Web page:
International Agency for Research on Cancer (IARC) - Summaries & Evaluations

(Group 1)

For definition of Groups, see Preamble Evaluation.

Supplement 7: (1987) (p. 173)

A. Evidence for carcinogenicity to humans (sufficient)

Case reports of tumours of the skin (including the scrotum), bladder and respiratory tract in association with employment in industries involving the destructive distillation of coal suggested a link between work in that industry and human cancer. Descriptive epidemiological studies based on death certificates corroborated these early suggestions [ref: 1].

A series of detailed analytical epidemiological studies of the British gas industry add further weight to the hypothesis that work in such coal gasification plants carries a risk for tumours of the lung, bladder and scrotum. There appeared to be a relationship between elevated relative risk of tumours and work in retort houses, particularly when the job had entailed exposure to fumes emanating from the retorts [ref: 1].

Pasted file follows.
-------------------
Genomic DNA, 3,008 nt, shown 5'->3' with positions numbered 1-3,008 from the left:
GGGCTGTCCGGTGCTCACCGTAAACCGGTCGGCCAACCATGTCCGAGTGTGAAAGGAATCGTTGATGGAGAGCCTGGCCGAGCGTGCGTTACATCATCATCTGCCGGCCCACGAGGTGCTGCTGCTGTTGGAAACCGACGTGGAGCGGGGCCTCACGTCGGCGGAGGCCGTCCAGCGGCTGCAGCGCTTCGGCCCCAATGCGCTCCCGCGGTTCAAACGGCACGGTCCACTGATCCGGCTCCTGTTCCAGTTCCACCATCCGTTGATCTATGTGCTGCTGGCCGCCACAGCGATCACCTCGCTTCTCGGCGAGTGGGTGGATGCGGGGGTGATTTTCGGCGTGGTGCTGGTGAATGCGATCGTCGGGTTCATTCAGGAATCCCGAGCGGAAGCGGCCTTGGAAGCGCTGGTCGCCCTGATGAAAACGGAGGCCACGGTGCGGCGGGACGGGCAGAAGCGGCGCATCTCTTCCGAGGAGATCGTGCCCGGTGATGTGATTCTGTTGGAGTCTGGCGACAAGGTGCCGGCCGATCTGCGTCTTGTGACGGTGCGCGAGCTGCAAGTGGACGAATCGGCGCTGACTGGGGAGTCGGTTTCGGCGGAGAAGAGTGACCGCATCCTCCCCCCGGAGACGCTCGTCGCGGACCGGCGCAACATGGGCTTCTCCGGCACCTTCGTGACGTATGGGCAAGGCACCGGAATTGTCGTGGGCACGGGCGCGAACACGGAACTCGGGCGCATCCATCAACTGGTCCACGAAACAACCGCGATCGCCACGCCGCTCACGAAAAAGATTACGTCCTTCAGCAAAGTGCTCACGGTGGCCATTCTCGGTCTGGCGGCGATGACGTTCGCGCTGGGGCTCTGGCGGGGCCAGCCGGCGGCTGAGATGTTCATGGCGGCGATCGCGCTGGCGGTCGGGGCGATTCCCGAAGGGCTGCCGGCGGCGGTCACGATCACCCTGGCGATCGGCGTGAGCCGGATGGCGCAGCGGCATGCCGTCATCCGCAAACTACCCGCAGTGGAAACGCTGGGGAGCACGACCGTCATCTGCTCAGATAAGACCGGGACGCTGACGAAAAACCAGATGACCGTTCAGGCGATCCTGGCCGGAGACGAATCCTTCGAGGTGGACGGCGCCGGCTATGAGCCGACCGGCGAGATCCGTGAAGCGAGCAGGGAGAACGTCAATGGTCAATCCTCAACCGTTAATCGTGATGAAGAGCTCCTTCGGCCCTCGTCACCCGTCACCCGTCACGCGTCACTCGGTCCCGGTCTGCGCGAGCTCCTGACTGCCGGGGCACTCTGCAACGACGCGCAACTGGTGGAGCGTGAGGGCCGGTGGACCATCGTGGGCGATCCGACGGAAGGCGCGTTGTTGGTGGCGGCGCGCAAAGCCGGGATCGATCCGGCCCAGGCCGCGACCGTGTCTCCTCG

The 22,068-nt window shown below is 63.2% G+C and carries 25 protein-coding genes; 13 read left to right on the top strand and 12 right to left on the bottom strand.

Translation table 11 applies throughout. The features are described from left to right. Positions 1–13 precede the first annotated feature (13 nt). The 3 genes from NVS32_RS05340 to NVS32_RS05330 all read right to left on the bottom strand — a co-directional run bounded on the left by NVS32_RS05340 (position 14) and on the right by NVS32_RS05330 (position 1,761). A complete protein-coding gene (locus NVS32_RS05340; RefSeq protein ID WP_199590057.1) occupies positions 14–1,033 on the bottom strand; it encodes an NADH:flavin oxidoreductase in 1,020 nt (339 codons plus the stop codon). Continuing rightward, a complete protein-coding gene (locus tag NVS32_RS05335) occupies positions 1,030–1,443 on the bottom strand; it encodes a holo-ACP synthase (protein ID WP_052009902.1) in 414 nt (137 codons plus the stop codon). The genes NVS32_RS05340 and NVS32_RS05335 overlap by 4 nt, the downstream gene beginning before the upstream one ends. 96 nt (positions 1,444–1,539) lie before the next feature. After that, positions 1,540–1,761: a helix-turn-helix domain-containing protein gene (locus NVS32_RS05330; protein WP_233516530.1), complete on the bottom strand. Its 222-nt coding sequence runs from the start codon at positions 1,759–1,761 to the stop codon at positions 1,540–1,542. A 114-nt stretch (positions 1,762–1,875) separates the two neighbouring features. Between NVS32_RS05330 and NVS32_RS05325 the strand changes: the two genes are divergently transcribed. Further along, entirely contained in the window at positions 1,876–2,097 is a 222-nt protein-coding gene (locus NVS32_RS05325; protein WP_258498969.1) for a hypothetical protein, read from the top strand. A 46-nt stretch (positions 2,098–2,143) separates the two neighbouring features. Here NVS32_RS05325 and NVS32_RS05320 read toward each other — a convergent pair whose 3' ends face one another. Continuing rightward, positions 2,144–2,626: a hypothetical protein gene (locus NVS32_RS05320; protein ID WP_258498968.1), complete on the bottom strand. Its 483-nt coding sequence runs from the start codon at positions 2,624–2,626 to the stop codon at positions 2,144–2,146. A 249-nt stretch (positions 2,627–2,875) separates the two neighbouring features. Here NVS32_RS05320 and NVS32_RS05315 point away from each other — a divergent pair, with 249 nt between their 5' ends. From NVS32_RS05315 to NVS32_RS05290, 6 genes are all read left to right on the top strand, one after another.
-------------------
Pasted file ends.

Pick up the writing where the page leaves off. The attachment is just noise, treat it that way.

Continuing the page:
B. Other relevant data

No data were available to the Working Group.

Overall evaluation

Coal gasification is carcinogenic to humans (Group 1).

For definition of the italicized terms, see Preamble Evaluation.

Also see previous evaluation: Vol. 34 (1984)


1. IARC Monographs, 34, 65-99, 1984

Last updated: 9 February 1998

    See Also:
       Toxicological Abbreviations
       Coal Gasification (IARC Summary & Evaluation, Volume 34, 1984)